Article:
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Louisiana Supreme Court Ends Rule Banning the Outdoor Sale of Art in New Orleans

A city law effectively banned the outdoor sale of art outside the French Quarter, but one artist has helped to set a new precedent with his win against the code on First Amendment grounds.

The French Quarter during Mardi Gras (photo via Pedro Szekely‘s Flickrstream)

Louisiana’s Supreme Court has declared a New Orleans ordinance, which effectively banned the sale of art outside the French Quarter, unconstitutional, after artist Lawrence Clark appealed his case against the law on First Amendment grounds.

Clark’s case began in 2016 when he was issued a citation for selling his creations on the streets of New Orleans without a permit, although police had rarely invoked the ordinance previously. Ostensibly, city authorities have used the law since the 1950sto tightly regulate the economic and cultural landscape of the French Quarter, which has long been the center of the city’s tourism industry.

The city code makes it a crime punishable by up to six months in jail or a $500 fine to sell art outdoors without a license. Further, artists are only allowed to obtain licenses for selling their wares within Jackson Square, Edison Park, and the alleys near St. Louis Cathedral. But obtaining one of these special permits is famously difficult. Jackson Square, for example, has capped its license allotment at around 200 since 1978, for which artists must typically enter a lottery drawing.

With the assistance of his lawyer, Laura Bixby of the Orleans Public Defenders, Clark helped bring the arcane code to the Supreme Court’s attention after winding the case through several lower courts and losing. During their appeal, Bixby argued that the code’s legislative history revealed it to be an attempt by the 1950s city council to control the overcrowding of Jackson Square.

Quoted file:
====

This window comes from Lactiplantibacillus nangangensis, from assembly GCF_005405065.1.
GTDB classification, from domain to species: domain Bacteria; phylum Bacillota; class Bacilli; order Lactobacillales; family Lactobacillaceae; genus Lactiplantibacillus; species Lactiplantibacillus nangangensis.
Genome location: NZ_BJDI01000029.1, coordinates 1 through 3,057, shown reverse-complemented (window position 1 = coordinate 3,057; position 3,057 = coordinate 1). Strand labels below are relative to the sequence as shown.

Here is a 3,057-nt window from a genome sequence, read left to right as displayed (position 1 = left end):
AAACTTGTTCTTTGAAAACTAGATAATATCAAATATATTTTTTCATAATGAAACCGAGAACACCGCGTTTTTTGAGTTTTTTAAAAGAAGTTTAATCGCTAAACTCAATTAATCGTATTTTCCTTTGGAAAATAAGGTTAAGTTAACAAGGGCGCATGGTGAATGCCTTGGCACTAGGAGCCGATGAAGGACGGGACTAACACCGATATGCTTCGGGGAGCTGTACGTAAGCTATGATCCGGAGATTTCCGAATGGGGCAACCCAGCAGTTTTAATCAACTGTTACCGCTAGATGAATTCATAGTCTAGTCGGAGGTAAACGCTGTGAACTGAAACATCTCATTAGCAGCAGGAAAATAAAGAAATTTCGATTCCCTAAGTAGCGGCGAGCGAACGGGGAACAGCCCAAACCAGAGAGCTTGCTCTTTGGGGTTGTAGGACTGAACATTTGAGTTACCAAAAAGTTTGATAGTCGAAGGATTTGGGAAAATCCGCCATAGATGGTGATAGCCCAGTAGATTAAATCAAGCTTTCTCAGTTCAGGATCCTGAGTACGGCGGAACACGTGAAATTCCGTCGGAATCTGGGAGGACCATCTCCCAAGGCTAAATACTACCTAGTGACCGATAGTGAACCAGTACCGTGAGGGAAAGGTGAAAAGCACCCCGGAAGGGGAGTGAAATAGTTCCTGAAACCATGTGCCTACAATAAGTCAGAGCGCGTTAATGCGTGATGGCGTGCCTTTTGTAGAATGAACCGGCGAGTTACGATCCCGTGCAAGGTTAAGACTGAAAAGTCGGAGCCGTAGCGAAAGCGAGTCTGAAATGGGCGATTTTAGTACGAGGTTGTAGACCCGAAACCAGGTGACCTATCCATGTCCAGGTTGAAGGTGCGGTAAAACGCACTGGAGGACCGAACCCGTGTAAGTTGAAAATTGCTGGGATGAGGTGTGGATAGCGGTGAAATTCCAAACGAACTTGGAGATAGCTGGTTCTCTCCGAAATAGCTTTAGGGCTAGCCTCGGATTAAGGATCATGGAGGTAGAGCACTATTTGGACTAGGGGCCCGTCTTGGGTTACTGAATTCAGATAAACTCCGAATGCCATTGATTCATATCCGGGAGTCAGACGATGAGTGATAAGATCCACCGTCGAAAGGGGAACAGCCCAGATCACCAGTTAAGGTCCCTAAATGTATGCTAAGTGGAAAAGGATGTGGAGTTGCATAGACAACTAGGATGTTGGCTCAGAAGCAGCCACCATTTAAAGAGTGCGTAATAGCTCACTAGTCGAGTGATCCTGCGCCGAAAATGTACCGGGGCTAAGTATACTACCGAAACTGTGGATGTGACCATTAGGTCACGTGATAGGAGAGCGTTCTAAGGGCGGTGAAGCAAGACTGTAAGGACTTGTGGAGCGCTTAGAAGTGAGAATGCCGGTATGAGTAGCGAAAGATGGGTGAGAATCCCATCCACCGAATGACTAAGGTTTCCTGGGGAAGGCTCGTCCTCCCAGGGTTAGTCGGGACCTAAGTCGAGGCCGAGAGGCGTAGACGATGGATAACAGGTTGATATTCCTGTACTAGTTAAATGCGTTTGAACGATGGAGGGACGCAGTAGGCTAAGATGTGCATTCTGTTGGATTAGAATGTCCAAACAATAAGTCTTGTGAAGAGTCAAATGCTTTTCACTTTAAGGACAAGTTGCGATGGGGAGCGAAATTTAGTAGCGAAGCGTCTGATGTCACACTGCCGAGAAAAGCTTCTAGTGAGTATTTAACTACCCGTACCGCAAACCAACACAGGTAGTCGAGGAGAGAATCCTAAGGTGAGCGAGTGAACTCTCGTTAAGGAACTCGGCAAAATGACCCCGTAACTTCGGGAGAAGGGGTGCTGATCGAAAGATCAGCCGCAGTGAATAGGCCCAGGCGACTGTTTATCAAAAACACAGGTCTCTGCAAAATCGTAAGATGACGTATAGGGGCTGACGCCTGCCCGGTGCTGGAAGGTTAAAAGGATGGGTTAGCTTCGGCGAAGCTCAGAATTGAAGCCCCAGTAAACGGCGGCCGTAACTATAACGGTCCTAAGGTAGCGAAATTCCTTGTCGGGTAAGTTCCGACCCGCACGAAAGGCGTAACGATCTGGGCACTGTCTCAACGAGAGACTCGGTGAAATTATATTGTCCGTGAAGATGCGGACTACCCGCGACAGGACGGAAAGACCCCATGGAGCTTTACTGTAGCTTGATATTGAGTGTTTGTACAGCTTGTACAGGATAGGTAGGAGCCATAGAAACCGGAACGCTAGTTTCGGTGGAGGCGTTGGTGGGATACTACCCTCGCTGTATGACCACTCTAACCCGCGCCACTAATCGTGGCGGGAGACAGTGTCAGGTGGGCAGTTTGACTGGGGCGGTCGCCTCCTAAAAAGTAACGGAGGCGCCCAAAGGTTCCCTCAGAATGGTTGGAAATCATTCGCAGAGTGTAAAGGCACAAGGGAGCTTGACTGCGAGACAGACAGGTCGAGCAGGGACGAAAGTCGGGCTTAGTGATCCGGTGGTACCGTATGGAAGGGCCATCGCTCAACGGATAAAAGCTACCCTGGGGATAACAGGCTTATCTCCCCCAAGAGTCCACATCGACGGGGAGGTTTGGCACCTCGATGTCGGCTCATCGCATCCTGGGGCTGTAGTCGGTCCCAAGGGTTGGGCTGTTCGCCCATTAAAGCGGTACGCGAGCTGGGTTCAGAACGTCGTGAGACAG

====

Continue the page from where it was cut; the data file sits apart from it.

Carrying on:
The state supreme court’s majority opinion acknowledges that governments may impose reasonable restrictions on First Amendment rights if the limitations are narrowly tailored and leave open ample alternative channels for communication. Bixby argued, however, that the ordinance was overwrought because it imposed too high a burden on all artists in New Orleans, restricting them from accessing potential clientele based outside the French Quarter and creating a high barrier to enter a market that’s legally considered free-speech territory. In granting Clark’s motion to quash the charges against him, the Louisiana Supreme Court painted the ordinance as an unconstitutional restriction on a citizen’s freedom of expression.

The precedent that this case will set for New Orleans — and possibly other cities around the United States looking for a roadmap of how to regulate the outdoor art market — is major. When asked by the Times-Picayune about what the Supreme Court decision means for city artists, Bixby implied  that it would allow artists to set up shop anywhere they please. “Not in the middle of the road,” she cautioned, but in far more public places than previously allowed.

Bixby also credited Clark with the decision to defend his case on First Amendment grounds. But the defendant has since moved away from New Orleans, and Bixby told the Times-Picayune that she does not know if any of her attempts to notify Clark of his success have reached him.

There are more legal battles on the horizon for Louisiana’s art scene. In March 2018, the American Civil Liberties Union (ACLU) filed a lawsuit challenging New Orleans’ right to restrict murals painted on private property. In particular, the city ordered street artist Cashy D to remove his anti-Trump artwork on South Liberty Street. Created in November 2017, the work spells out President Donald Trump’s misogynist comments about groping women, which were publicized by the release of an Access Hollywood tape during the 2016 presidential election. The ACLU intends to use a similar argument for the mural artist as Bixby used for Clark: defending art on freedom-of-speech grounds.

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